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Study Arteries and Veins with a Microscope

In this worksheet, students will learn how to study an artery and a vein using a light microscope, as well as how to record their observations in detailed scientific drawings.

'Study Arteries and Veins with a Microscope' worksheet

Key stage:  KS 4

GCSE Subjects:   Component 1: Concepts in Biology: Single Subject, Component 2: Concepts in Chemistry: Combined Science,

GCSE Boards:   Eduqas

Curriculum topic:   Working Scientifically

Curriculum subtopic:   Working Scientifically

Difficulty level:  

Worksheet Overview

Your heart is a muscular organ at the centre of your circulatory system. It is needed for pumping blood around the body, but how does blood travel around? Thankfully, you have blood vessels for this. Arteries and veins are tube-shaped vessels -  blood leaves the heart in arteries and returns through veins.  

 

Arteries and veins have layers to their structure but the relative thickness of these layers is different. Both types of blood vessel have a tough, outer layer. Arteries carry blood at high pressure, so they have thick, muscular walls (thin walls would easily break under the high pressure at which the heart pumps blood). The lumen (space inside the middle of the tube) is narrow to maintain the high pressure. Veins return blood to the heart at low pressure, so their walls are considerably thinner compared to arteries and have less muscular tissue. The lumen is much wider. 

 

In this worksheet, you will learn how a light microscope is used to see a transverse section of an artery and a vein. A transverse section is sometimes called a cross-section. Imagine cutting something like a cake in half - you will be able to see the inside, this is the cross-section. Close attention needs to be paid to the features seen inside both blood vessels, as detailed scientific diagrams need to be drawn based on these careful observations.

 

 

Method:

 

1. You are given a pre-prepared slide of a transverse section (T.S.) of an artery and a vein. 

 

2. Set the objective lens of the microscope to a low magnification (x4) and examine the T.S. of the artery closely. You may need to switch to a x40 magnification to see the layers of the artery in more detail.

 

3. Very carefully, draw a labelled diagram of the artery, making sure you include the tough, outer layer, the muscular and elastic fibres, the endothelium and the lumen. It is very important to capture the relative thickness of the different layers in your diagram, as you need to be able to make comparisons with the vein. Use a pencil to draw smooth, continuous lines (do not leave gaps). This is science, not art, so you do not need to include shading or colour  - it's a diagram, not a picture.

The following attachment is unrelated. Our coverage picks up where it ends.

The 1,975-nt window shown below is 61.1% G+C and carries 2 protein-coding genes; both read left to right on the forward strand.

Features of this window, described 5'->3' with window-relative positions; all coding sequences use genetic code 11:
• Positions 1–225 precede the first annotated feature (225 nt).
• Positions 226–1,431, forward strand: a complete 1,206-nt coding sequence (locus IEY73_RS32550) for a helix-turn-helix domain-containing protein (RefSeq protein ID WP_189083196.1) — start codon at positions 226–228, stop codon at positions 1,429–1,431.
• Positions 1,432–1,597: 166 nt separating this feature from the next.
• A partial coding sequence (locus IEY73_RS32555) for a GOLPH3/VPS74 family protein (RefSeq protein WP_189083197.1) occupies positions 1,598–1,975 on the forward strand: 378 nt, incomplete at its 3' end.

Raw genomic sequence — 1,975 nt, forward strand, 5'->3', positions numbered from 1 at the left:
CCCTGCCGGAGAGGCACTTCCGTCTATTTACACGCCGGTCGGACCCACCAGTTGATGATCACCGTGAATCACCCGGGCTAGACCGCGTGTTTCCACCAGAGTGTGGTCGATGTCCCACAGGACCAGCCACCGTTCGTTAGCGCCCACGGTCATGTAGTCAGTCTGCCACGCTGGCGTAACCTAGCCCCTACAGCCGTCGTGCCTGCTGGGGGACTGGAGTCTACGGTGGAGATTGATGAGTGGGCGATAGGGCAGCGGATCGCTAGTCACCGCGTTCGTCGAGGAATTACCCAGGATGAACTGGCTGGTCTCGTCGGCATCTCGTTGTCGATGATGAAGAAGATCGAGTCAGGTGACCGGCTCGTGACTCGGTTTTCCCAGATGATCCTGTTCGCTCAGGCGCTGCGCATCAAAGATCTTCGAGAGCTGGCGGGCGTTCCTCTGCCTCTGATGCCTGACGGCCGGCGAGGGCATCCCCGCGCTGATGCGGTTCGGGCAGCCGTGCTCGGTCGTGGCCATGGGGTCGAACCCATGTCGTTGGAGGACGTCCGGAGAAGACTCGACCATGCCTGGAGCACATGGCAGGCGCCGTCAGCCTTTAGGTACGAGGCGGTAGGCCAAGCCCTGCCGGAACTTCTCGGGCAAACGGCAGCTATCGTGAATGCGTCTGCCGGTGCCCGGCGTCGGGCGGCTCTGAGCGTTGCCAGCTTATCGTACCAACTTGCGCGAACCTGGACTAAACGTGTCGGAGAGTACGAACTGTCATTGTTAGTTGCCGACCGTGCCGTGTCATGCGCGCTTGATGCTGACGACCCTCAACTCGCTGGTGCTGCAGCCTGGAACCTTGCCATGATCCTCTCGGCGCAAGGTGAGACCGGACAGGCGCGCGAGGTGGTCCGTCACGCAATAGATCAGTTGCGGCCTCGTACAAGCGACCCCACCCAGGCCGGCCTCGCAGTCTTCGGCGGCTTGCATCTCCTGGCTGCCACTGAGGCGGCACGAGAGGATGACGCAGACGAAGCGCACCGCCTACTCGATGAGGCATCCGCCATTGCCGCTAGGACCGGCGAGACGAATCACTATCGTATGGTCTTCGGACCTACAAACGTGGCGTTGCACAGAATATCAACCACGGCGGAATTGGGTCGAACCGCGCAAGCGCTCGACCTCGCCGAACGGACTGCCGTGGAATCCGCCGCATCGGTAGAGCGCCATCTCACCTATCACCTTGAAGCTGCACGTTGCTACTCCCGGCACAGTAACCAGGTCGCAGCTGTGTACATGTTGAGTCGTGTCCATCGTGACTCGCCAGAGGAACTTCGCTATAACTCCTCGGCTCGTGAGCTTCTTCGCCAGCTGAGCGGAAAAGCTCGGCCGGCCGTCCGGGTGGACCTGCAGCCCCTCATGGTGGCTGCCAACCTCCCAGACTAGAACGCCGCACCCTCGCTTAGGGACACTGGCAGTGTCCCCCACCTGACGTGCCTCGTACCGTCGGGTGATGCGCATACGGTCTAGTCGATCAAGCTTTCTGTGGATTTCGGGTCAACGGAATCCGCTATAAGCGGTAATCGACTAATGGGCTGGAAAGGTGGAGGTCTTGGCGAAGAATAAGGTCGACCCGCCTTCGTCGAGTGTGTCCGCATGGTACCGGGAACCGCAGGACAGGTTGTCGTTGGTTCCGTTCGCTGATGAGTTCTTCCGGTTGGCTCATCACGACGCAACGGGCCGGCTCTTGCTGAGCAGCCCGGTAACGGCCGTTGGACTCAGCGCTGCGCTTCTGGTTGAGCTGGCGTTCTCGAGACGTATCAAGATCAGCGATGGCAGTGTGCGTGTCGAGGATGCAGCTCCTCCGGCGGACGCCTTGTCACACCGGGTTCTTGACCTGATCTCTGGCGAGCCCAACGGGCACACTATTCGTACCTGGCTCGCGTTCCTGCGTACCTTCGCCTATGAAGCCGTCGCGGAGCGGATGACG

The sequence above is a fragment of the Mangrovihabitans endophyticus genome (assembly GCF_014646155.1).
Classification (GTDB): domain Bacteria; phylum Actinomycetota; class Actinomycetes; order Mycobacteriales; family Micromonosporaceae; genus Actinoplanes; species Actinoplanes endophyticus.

4. Repeat the steps above but this time for the vein slide. 

 

Magnification of an artery and a vein

 

The total magnification of the image seen under the microscope can be worked out by multiplying the power of the objective lens (x 4) by the power of the eyepiece lens (x 10). 

 

You may also be asked to work out the magnification of a blood vessel in your diagram compared to the real blood vessel on the slide. All they are asking you is how much larger is the blood vessel in your diagram compared to the real thing. 

 

 

Example: 

 

The diameter of the artery on the slide is 4 mm. 

Draw a line across the diagram of the artery to mark the diameter. 

The length of this line needs to be measured with a ruler - the diameter is 68 mm in this example. 

 

A transverse section of an artery

 

Use the equation: 

 

magnification = image size ÷ actual size 

 

magnification = 68 ÷ 4 

magnification = 17

 

This shows that your diagram of the artery was drawn 17 times larger than the real artery actually is. 

 

Are you ready to have a go at some questions now?

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